Featured Artist | Norleen Nosri
Noreen Nosri was born and raised in Malaysia, and immigrated to the U.S.as a young adult in 1996. The family, culture, and rituals of her childhood were never really left behind, but galvanized as a part of her identity even as she learned and acquired her sense of Americanism. Central to her participation in both cultures is connection to community and tradition. Her new work, aptly titled Emigrate / Immigrate, houses a system of symbols that she’s created to stand for the act of migration, and the duality of identity that results from the desire to fully connect and participate in both cultures.
She discovered ceramics when already well into her study of art, after transferring from Columbia College to University of Missouri. She didn’t get into ceramics courses right away; she says, “Seeing those packed courses made me want to take it more. You had to be accepted then, and I was accepted into Ceramics in 1999.” From the beginning of her study of the medium, ceramics reminded Nosri of social interaction and ceremony. “My mom, she has a set, in cabinets, with doors – you look at it, and it is an attraction for the guests. You don’t have to look very far to see the rituals. Look inside your daily life,” she says.
Nosri’s sheer skill is impossible to ignore. Over a decade of intense practice and study has resulted in an extremely refined style and craftsmanship. In her tea sets, every delicate spout, handle, lid, and vessel sits flawlessly in place, the relationships of the forms within a set preconceived and utterly intentional.
Discussion of meaning in Nosri’s work can delve as deep as the interviewer desires. These sculptural sets are thoroughly symbolic and allegorical, and the artist has considered the impact of every detail. Perhaps most prominent is the presence of duality; dark and light, rough and smooth, solid and fragile, masculine and feminine qualities within one set state and restate the presence and importance of two different cultures within the artist’s identity. She says, “I am both and I accept both. Strong tradition is housed in the base – masculine and protective – and a dynamic quality in the pieces that move. Groundedness in the base. Relationship in the tea set. Really, relating is seeing the other side when there are differences.” The tea pieces themselves are like members of a family, living together but capable of movement and different roles. They also signify the social ceremony of serving tea – especially important in her culture of origin – which is, at its heart, about connection between individuals, and connection of its participants to their collective history through tradition and ritual. The base of each set, while providing a counterpoint to the light, fragile, dynamic qualities of the porcelain pieces atop, also bears the form of a boat, symbolizing the act of migration itself.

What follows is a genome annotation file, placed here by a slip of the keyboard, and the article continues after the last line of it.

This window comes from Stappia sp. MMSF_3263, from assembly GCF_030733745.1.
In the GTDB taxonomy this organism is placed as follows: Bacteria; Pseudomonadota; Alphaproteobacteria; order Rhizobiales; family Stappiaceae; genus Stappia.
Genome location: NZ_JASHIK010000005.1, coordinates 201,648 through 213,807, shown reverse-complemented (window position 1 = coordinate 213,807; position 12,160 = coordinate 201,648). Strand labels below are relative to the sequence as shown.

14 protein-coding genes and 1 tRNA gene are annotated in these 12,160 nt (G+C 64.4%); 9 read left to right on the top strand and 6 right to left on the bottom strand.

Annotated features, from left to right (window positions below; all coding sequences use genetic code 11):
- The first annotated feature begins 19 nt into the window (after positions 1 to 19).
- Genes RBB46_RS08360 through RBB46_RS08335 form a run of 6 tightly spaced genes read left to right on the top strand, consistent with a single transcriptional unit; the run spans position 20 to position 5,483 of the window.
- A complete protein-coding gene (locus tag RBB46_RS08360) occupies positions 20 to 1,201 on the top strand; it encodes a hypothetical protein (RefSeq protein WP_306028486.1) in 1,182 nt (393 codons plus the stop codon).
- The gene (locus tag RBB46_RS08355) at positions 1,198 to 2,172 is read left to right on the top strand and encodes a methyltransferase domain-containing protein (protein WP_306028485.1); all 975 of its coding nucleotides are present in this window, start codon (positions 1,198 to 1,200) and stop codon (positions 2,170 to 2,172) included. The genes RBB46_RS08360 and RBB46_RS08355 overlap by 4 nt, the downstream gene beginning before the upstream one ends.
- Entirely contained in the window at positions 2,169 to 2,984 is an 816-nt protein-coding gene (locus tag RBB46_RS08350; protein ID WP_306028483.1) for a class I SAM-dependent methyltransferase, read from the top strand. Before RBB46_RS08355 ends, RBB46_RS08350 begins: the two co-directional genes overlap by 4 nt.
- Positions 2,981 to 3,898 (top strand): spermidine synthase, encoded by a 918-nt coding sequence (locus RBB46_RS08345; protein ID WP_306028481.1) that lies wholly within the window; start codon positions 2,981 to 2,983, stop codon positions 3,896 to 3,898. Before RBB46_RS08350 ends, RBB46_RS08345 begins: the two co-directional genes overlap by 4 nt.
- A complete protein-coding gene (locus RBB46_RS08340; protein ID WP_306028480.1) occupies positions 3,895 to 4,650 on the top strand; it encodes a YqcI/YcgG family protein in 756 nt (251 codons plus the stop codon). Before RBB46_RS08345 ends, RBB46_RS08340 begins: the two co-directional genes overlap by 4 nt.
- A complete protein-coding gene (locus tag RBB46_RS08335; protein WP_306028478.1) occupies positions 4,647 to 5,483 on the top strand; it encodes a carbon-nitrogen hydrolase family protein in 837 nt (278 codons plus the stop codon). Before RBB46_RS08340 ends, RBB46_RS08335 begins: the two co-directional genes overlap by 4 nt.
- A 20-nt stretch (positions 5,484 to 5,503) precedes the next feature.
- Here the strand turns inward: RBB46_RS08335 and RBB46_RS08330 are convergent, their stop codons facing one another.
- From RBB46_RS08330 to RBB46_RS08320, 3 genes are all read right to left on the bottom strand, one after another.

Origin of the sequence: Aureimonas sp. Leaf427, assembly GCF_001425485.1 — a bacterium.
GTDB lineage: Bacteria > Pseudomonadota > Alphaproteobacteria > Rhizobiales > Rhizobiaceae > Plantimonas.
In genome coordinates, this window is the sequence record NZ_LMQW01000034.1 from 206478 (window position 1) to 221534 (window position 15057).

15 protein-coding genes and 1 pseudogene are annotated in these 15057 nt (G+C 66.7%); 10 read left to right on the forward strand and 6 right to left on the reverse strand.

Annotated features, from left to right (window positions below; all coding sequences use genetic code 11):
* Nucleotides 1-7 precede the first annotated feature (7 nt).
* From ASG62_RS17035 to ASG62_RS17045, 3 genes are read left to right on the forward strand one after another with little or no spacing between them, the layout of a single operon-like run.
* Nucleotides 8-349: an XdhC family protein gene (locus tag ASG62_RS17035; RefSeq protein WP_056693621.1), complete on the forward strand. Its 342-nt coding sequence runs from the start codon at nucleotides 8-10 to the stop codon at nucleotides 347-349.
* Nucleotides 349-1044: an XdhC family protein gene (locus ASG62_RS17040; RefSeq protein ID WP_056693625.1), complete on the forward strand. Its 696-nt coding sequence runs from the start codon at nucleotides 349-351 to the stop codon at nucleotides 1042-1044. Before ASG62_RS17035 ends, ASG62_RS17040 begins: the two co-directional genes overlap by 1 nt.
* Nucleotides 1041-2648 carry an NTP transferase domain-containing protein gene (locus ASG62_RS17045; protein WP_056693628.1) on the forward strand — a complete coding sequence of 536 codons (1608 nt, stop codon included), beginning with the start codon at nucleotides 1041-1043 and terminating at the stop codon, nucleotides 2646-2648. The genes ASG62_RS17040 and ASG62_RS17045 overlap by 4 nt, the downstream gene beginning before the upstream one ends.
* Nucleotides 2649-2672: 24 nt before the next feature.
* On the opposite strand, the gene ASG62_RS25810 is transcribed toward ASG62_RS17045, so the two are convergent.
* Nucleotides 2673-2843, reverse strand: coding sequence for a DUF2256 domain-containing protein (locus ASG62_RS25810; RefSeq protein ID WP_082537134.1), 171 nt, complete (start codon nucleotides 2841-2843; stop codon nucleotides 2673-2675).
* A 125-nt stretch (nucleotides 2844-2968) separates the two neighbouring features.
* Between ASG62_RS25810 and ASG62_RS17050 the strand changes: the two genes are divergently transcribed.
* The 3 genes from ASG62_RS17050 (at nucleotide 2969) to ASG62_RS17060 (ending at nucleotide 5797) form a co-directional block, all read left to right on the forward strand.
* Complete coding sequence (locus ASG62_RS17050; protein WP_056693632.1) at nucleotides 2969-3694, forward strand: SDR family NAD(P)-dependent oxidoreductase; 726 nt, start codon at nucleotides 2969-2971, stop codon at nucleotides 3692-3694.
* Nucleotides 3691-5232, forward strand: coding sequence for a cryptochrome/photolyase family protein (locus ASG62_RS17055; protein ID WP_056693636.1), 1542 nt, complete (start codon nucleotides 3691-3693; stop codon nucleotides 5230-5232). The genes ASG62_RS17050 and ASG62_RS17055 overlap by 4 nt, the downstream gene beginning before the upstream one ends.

With characteristic humility, Nosri jokes at the conclusion of our interview, “But, if people don’t want to think about all that symbolism, remember, it’s okay: It’s just a tea set.” Indeed, these sets are fully functional and many of her collectors take pride in serving guests from such vessels. Undoubtedly, it is with a sense of ceremony befitting the work that they do so.